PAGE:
Final score: New York Jets 16, Baltimore Colts 7
Bottom line: Baltimore Colts head coach Don Shula made the fateful decision to start Earl Morrall in the Super Bowl instead of star quarterback Johnny Unitas, who had been injured but was healthy for the game. It was an all-time lineup blunder, as Morrall threw three interceptions but was pulled late in the game for Unitas, who led the Colts to their only touchdown.
The result was arguably the greatest upset in NFL history and the game you have to credit with inventing the modern NFL. Don't feel too bad for Shula — he went on to win two Super Bowls with the Miami Dolphins, including the only undefeated season in NFL history in 1972.
Shula, who died in 2020, is still the NFL's winningest head coach with 347 wins.
7. Neil O'Donnell, QB, Pittsburgh Steelers (Super Bowl XXX)
Date: Jan. 28, 1996 (Sun Devil Stadium, Tempe, Arizona)
Final score: Dallas Cowboys 27, Pittsburgh Steelers 17
Bottom line: Few quarterbacks have played as badly in a Super Bowl as Pittsburgh's Neil O'Donnell did in a loss to the Dallas Cowboys when he went 28-of-49 passing for 239 yards, one touchdown and three interceptions for an abysmal 51.3 passer rating.
It wasn't just how many picks O'Donnell threw — it was how he threw them. Two interceptions went to Dallas cornerback Larry Brown, who became the first cornerback to win Super Bowl Most Valuable Player honors. Brown was standing at least 5 yards from anyone on the Steelers when the balls floated into his arms both times. Truly bizarre mistakes by O'Donnell.
6. Donovan McNabb, QB, Philadelphia Eagles (Super Bowl XXXIX)
Date: Feb. 6, 2005 (Alltell Stadium, Jacksonville, Florida)
Final score: New England Patriots, 24, Philadelphia Eagles 21
Bottom line: Anyone who watched Donovan McNabb's play in a Super Bowl loss to the New England Patriots could sense something was off. The six-time Pro Bowler went a disastrous 30-of-51 passing for 357 yards, three touchdowns and three interceptions. Known as one of the top dual-threat quarterbacks of his generation, McNabb only attempted one rush for zero yards.
What happened next was messy. Star wide receiver Terrell Owens accused McNabb of being hungover during the Super Bowl and said he puked in the huddle in the fourth quarter — something McNabb has denied, but two other teammates have confirmed.
5. Jackie Smith, TE, Dallas Cowboys (Super Bowl XIII)
Date: Jan. 21, 1979 (Miami Orange Bowl, Miami, Florida)
Final score: Pittsburgh Steelers 35, Dallas Cowboys 31
Bottom line: Four-time NFL All-Pro tight end Jackie Smith was coaxed out of retirement by Dallas Cowboys head coach Tom Landry to join the team in September 1978. Smith wound up playing in his first Super Bowl that year — something he never even sniffed during 15 seasons with the St. Louis Cardinals.
Trailing the Pittsburgh Steelers 21-14 in the third quarter, a wide-open Smith dropped a third-down pass in the end zone that hit him in the hands and chest before falling to the ground. The Cowboys settled for a field goal and eventually lost by four points.
Smith told Sports Illustrated in 2016 that the drop "almost ruined my life," and that for decades, he was subject to calls and harassment over the mistake. He was inducted into the Pro Football Hall of Fame in 1994 and is still considered one of the NFL's greatest tight ends of all time.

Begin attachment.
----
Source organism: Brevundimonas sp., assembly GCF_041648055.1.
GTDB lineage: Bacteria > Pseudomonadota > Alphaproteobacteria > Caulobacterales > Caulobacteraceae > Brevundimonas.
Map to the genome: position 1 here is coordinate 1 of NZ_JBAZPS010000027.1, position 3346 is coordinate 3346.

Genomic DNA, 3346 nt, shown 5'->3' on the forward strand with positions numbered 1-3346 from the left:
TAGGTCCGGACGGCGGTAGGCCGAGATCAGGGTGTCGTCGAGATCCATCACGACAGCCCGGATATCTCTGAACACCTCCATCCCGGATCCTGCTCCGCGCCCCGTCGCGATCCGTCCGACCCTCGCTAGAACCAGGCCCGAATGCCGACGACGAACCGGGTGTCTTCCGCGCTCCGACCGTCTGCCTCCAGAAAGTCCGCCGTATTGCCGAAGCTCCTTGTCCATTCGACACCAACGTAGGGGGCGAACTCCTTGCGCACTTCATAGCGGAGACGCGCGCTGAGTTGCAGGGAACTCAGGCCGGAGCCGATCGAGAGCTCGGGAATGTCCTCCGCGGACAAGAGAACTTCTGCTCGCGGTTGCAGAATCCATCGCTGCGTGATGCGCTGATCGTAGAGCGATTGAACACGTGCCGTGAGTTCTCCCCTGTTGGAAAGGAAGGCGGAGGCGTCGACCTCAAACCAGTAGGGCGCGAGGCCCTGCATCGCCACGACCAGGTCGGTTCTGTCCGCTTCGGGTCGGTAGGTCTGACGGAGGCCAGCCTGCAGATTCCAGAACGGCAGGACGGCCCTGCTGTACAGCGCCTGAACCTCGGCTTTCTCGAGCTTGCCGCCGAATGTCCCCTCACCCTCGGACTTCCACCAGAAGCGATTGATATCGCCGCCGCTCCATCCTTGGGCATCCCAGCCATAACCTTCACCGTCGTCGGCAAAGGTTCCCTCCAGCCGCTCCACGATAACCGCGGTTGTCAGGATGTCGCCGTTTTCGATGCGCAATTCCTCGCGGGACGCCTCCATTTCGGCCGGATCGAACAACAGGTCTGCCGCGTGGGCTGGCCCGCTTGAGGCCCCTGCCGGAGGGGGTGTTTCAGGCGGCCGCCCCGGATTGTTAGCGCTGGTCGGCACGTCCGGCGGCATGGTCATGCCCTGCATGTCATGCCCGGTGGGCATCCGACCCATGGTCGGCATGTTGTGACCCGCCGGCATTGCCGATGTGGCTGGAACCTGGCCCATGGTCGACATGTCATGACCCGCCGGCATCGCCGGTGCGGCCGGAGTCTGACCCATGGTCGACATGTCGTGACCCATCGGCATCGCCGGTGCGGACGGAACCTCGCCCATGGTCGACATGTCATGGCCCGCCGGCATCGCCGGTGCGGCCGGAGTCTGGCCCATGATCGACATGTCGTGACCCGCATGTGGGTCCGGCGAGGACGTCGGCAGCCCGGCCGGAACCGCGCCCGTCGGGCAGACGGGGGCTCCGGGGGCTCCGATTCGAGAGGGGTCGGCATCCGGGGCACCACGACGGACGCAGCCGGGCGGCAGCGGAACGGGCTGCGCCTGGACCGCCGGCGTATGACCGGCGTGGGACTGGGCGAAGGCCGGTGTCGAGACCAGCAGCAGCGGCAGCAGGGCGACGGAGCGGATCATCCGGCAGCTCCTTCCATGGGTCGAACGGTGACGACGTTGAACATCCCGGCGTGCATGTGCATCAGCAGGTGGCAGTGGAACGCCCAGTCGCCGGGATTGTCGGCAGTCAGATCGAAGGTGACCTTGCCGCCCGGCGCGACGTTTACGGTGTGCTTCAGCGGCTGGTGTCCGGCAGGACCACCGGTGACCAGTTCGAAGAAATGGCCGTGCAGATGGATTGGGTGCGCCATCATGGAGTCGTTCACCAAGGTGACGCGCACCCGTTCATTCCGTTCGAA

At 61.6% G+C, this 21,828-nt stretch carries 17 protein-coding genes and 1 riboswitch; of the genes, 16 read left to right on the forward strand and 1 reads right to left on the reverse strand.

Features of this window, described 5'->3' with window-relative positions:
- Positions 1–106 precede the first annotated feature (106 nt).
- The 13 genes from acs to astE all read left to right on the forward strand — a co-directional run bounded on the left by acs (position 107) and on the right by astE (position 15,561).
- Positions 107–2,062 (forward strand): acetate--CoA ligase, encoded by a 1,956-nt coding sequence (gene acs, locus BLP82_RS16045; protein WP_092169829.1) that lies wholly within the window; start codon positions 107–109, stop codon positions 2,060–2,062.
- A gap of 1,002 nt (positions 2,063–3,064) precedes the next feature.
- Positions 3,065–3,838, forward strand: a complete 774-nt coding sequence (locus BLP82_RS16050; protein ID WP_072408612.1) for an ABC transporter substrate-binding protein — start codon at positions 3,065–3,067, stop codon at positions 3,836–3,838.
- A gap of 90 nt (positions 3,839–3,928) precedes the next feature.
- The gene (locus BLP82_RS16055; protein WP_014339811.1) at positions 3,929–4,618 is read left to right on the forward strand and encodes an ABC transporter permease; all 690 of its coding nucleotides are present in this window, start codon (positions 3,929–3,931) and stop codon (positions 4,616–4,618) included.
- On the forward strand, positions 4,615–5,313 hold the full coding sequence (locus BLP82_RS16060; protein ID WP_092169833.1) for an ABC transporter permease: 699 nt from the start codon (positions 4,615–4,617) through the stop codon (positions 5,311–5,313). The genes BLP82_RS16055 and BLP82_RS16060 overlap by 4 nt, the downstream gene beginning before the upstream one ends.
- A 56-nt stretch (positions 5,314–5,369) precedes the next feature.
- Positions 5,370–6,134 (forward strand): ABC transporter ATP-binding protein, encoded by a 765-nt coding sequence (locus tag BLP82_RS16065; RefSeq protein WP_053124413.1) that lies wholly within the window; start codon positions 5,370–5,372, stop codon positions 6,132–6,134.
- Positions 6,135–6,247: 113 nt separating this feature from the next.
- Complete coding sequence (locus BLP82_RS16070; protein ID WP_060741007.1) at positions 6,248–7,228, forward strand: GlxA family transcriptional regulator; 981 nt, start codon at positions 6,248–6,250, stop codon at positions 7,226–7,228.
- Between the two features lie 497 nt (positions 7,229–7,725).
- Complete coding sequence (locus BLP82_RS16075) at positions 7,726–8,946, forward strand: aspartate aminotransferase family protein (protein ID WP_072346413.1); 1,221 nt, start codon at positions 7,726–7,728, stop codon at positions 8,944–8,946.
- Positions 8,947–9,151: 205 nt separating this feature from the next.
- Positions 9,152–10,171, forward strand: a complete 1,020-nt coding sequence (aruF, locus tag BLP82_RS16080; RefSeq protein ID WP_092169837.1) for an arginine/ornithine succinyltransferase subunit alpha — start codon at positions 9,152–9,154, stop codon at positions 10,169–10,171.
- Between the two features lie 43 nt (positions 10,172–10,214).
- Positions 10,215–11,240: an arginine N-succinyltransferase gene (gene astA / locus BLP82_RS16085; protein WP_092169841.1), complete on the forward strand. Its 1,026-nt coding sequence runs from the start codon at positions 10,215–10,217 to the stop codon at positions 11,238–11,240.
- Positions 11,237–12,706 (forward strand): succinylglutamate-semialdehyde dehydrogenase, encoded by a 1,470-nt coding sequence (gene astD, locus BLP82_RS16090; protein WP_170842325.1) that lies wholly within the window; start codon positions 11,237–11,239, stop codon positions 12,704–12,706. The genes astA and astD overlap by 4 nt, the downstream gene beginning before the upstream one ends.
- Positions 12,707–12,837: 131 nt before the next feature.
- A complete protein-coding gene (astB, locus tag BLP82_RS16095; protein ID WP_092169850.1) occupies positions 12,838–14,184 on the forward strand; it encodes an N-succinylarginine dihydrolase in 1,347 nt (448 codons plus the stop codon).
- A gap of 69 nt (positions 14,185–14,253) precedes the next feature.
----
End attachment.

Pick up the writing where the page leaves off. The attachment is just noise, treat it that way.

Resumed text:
4. Scott Norwood, K, Buffalo Bills (Super Bowl XXV)
Date: Jan. 27, 1991 (Tampa Stadium, Tampa, Florida)
Final score: New York Giants 20, Buffalo Bills 19
Bottom line: The Buffalo Bills lost four consecutive Super Bowls in the early 1990s and never came closer to winning than during the first one when a 47-yard field goal attempt by Scott Norwood sailed wide right with just seconds left in the game.
The heartbreaking thing about the kick was that it had plenty of distance but was just about 1 foot wide of its mark, which may have been caused by holder Frank Reich incorrectly positioning the laces of the ball.
It's the most famous missed field goal in football history, and the city of Buffalo still hasn't won a championship in any of the four major North American professional sports since 1965.
3. Russell Wilson, QB, Seattle Seahawks (Super Bowl XLIX)
Date: Feb. 1, 2015 (University of Phoenix Stadium, Glendale, Arizona)
Final score: New England Patriots 28, Seattle Seahawks 24
Bottom line: We will probably never get the truth about the play call the Seattle Seahawks made with the ball on the New England Patriots 1-yard line with under 30 seconds left in the Super Bowl and trailing 28-24. The main thing is that the Seahawks decided not to give the ball to All-Pro running back Marshawn Lynch, and instead, Russell Wilson threw an underneath pass that was intercepted by Malcolm Butler — one of the greatest plays in football history.
Over the years, both Seattle offensive coordinator Darrell Norvell and head coach Pete Carroll have tried to shoulder the blame for the play call. History has told us that this might have been the most "Let Russ Cook" moments of all time. This one's on Wilson.
2. Eugene Robinson, S, Atlanta Falcons (Super Bowl XXXIII)
Date: Jan. 31, 1999 (Pro Player Stadium, Miami, Florida)
Final score: Denver Broncos 34, Atlanta Falcons 19
Bottom line: As we said to begin this, these Super Bowl miscues only pertain to what happened on the field, but when it comes to Atlanta Falcons safety Eugene Robinson, what happened off the field and on the field seemed to go hand in hand.
On the night before the Super Bowl and just hours after receiving the Bart Starr Award for outstanding character and community service, Robinson was arrested on charges of soliciting an undercover Miami police officer for sex.
Robinson, who was married with two children, played the next day on little to no sleep and got burned for an 80-yard touchdown from John Elway to Rod Smith and missed a key tackle on Terrell Davis that set up another touchdown for the Broncos in a 34-19 loss.
1. Everyone on the Atlanta Falcons (Super Bowl LI)
Date: Feb. 5, 2017 (NRG Stadium, Houston, Texas)
Final score: New England Patriots 34, Atlanta Falcons 28, OT
Bottom line: No one on the Atlanta Falcons standing on the sideline that day gets off the hook here — that's because it takes a total team effort to blow a 28-3 lead with just eight minutes remaining in the third quarter. The Falcons did it, though, defying what were 99.8 percent odds that they would win the game when they went up 28-3 … and wound up losing 34-28.
It was the first overtime game in Super Bowl history, and the game is widely known as "28-3" — just try saying that score to any football fan, and they'll know exactly what you're talking about.